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First Name: Gordon

Last Name: Roberts

Birthplace: Middletown, OH, USA

Gender: Male

Branch: Army (1784 - present)

Home of Record: Cincinnati, OH
Middle Name: Ray

Date of Birth: 14 June 1950

Rank: Colonel

Years Served: 1968-1971, 1991-2012
Gordon Ray Roberts
'Bird Dog'

•  Vietnam War (1960 - 1973)
•  Iraq War (Operation Iraqi Freedom) (2003 - 2011)


Gordon Ray 'Bird Dog' Roberts
Colonel, U.S. Army
Medal of Honor Recipient
Vietnam War

Colonel Gordon Ray Roberts, a U.S. Army officer, is a Medal of Honor recipient for his "conspicuous gallantry and intrepidity in action at the risk of his life above and beyond the call of duty" on 11 July 1969 while an infantryman with the 1st Battalion, 506th Infantry, 101st Airborne Division during the Vietnam War.

Gordon Ray Roberts was born on 14 June 1950 in Middletown, OH. Roberts enlisted in the U.S. Army from Cincinnati, OH, three days after graduating from high school at age 17. Following basic training, he attended the Infantry school, and was then assigned to the 101st Airborne Division and sent to Vietnam.

By 11 July 1969, he had already distinguished himself, being awarded both the Silver Star and the Bronze Star. On that day, Roberts single-handedly wiped out three machine gun nests, saving the lives of many fellow soldiers. For his heroic actions, he was awarded the Medal of Honor.

Medal of Honor

Rank and organization: Sergeant (then Sp4c.), U.S. Army, Company B, 1st Battalion, 506th Infantry, 101st Airborne Division.

Place and date: Thua Thien Province, Republic of Vietnam, 11 July 1969.

Entered service at: Cincinnati, OH. Born: 14 June 1950, Middletown, OH.

Citation: For conspicuous gallantry and intrepidity in action at the risk of his life above and beyond the call of duty. Sgt. Roberts distinguished himself while serving as a rifleman in Company B, during combat operations. Sgt. Roberts' platoon was maneuvering along a ridge to attack heavily fortified enemy bunker positions which had pinned down an adjoining friendly company. As the platoon approached the enemy positions, it was suddenly pinned down by heavy automatic weapons and grenade fire from camouflaged enemy fortifications atop the overlooking hill. Seeing his platoon immobilized and in danger of failing in its mission, Sgt. Roberts crawled rapidly toward the closest enemy bunker. With complete disregard for his safety, he leaped to his feet and charged the bunker, firing as he ran. Despite the intense enemy fire directed at him, Sgt. Roberts silenced the 2-man bunker. Without hesitation, Sgt. Roberts continued his l-man assault on a second bunker. As he neared the second bunker, a burst of enemy fire knocked his rifle from his hands. Sgt. Roberts picked up a rifle dropped by a comrade and continued his assault, silencing the bunker. He continued his charge against a third bunker and destroyed it with well-thrown hand grenades. Although Sgt. Roberts was now cut off from his platoon, he continued his assault against a fourth enemy emplacement. He fought through a heavy hail of fire to join elements of the adjoining company which had been pinned down by the enemy fire. Although continually exposed to hostile fire, he assisted in moving wounded personnel from exposed positions on the hilltop to an evacuation area before returning to his unit. By his gallant and selfless actions, Sgt. Roberts contributed directly to saving the lives of his comrades and served as an inspiration to his fellow soldiers in the defeat of the enemy force. Sgt. Roberts' extraordinary heroism in action at the risk of his life were in keeping with the highest traditions of the military service and reflect great credit upon himself, his unit, and the U.S. Army.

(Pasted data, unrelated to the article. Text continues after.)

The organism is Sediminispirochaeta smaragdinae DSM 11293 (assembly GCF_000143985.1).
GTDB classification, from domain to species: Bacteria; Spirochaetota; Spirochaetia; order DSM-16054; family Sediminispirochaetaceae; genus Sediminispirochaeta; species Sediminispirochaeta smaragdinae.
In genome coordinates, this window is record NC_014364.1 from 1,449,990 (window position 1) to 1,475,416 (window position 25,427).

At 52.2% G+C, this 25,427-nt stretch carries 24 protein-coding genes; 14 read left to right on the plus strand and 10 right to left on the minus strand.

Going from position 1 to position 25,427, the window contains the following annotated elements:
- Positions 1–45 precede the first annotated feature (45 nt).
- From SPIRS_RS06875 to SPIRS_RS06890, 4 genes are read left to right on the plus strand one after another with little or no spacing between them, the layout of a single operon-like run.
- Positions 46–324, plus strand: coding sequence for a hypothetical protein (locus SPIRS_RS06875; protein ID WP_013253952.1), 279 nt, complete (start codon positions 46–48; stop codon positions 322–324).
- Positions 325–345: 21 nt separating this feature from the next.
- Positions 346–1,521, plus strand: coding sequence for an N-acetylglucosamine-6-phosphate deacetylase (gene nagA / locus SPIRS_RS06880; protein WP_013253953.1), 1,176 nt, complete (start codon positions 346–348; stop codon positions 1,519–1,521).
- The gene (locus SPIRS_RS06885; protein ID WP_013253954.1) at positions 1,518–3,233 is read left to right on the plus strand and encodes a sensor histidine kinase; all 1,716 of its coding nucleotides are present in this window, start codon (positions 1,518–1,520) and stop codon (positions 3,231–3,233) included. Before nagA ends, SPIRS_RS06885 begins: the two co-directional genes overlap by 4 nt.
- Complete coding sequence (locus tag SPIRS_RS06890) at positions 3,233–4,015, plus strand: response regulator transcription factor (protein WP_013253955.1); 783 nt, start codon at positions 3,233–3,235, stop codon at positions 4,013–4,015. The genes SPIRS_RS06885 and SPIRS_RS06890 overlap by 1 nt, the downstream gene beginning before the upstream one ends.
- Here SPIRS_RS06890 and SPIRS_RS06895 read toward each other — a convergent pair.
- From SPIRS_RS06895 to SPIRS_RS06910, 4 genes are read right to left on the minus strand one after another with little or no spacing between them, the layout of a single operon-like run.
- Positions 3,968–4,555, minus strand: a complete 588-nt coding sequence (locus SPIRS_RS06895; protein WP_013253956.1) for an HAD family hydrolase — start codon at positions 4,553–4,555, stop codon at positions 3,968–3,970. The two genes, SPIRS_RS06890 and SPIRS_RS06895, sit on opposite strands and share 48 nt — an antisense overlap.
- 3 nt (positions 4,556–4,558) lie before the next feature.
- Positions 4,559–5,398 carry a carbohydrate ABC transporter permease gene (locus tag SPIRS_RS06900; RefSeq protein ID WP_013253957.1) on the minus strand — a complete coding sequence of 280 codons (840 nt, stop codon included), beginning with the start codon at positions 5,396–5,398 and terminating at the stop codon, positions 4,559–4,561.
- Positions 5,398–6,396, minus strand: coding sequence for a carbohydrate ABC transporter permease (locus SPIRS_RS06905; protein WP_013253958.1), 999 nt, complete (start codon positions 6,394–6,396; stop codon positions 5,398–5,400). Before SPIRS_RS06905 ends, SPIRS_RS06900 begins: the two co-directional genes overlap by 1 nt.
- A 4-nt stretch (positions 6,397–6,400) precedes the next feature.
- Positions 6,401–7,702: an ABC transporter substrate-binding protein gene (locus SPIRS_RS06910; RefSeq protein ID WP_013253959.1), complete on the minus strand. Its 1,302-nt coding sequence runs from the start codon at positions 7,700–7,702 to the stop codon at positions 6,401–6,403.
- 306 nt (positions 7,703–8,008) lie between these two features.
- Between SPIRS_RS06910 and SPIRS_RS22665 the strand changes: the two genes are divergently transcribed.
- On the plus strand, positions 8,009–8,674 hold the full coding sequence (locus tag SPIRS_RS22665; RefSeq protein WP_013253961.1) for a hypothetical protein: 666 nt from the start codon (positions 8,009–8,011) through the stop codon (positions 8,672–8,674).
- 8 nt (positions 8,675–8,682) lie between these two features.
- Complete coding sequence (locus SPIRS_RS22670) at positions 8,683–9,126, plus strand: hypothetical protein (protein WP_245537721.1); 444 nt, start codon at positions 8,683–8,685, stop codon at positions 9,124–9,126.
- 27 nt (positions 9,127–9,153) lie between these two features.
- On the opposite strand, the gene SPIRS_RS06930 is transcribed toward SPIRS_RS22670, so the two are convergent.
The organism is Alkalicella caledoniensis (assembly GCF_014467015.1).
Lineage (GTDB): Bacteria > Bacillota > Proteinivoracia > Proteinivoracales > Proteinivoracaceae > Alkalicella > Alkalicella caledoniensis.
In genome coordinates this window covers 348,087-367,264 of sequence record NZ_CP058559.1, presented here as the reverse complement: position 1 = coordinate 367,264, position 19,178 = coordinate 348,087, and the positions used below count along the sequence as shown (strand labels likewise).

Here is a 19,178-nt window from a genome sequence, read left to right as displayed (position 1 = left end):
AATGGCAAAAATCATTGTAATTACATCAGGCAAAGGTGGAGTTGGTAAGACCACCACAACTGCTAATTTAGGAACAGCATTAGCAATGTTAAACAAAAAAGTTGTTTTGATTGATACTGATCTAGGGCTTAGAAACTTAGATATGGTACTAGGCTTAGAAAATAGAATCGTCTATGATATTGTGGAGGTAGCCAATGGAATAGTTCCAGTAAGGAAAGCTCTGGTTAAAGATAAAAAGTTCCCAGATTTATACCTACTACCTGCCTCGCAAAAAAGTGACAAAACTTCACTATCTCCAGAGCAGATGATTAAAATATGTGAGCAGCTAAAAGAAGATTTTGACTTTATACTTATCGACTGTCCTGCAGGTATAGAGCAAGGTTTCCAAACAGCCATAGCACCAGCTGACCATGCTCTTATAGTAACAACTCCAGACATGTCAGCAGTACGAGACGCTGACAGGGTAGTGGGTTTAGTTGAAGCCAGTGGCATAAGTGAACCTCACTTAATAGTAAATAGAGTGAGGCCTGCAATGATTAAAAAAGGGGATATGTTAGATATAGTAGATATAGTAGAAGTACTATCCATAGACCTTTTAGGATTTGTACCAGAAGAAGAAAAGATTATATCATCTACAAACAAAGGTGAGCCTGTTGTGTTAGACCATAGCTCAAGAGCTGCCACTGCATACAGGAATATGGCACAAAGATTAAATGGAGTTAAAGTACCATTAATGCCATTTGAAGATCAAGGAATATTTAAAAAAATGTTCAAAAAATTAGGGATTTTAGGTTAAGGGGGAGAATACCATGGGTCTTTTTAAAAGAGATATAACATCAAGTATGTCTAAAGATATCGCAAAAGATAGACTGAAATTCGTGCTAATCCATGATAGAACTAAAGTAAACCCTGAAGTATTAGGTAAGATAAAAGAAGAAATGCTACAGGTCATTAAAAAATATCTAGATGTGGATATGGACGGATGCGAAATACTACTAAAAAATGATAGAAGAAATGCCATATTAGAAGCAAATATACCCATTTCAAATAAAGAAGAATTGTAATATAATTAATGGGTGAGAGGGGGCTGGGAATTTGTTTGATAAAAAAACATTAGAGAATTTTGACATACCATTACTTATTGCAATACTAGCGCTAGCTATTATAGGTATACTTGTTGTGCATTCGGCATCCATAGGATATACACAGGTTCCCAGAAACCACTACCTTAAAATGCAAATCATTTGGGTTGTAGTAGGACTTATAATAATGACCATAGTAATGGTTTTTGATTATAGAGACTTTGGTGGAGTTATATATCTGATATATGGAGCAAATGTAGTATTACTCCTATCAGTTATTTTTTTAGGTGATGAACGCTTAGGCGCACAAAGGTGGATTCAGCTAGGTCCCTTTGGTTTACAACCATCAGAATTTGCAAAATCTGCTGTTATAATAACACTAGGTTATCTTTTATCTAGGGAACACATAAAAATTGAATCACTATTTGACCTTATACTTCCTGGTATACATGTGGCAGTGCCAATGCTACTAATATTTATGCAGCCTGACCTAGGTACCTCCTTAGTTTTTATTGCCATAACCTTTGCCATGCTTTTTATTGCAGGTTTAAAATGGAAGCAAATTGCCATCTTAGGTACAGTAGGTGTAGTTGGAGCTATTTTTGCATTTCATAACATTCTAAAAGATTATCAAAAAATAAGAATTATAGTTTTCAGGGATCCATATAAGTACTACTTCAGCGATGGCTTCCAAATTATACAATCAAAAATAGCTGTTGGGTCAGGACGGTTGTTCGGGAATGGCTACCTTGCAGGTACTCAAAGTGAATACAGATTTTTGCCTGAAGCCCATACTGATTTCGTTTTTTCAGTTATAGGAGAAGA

On 2 March 1971, he was presented the Medal of Honor by President Richard M. Nixon. Roberts was the youngest living Medal of Honor recipient and the only one still on active duty until 2010, when Army Staff Sergeant Salvatore Giunta was awarded the medal.

Post-Vietnam Life

Following his first enlistment in the Army, Roberts attended the University of Dayton and received a Bachelor's degree in Sociology in 1974. He married and became the father of a son and a daughter. After eighteen years as a social worker, he returned to the Army and received a direct commission as an officer. He then came on active duty in 1991. His past assignments include eight years of company and field grade command assignments in Korea, Fort Bragg, Haiti, Fort Gordon and Iraq as well as staff assignments at Hunter Army Airfield, Fort Benning, and Kuwait. From June 2008 through June 2010 he served as the Brigade Commander for Walter Reed Army Medical Center. On 1 July 2010, he began duty as command surgeon for the 1st Theater Sustainment Command at Fort Bragg, NC.

Roberts retired from the Army on 18 May 2012.

Medals and Awards

Medal of Honor
Silver Star Medal
Bronze Star Medal
Air Medal
Army Commendation Medal
National Defense Service Medal
Vietnam Service Medal
Republic of Vietnam Campaign Medal

Combat Infantryman Badge
Parachutist Badge

Presidential Unit Citation

Honoree ID: 1069   Created by: MHOH




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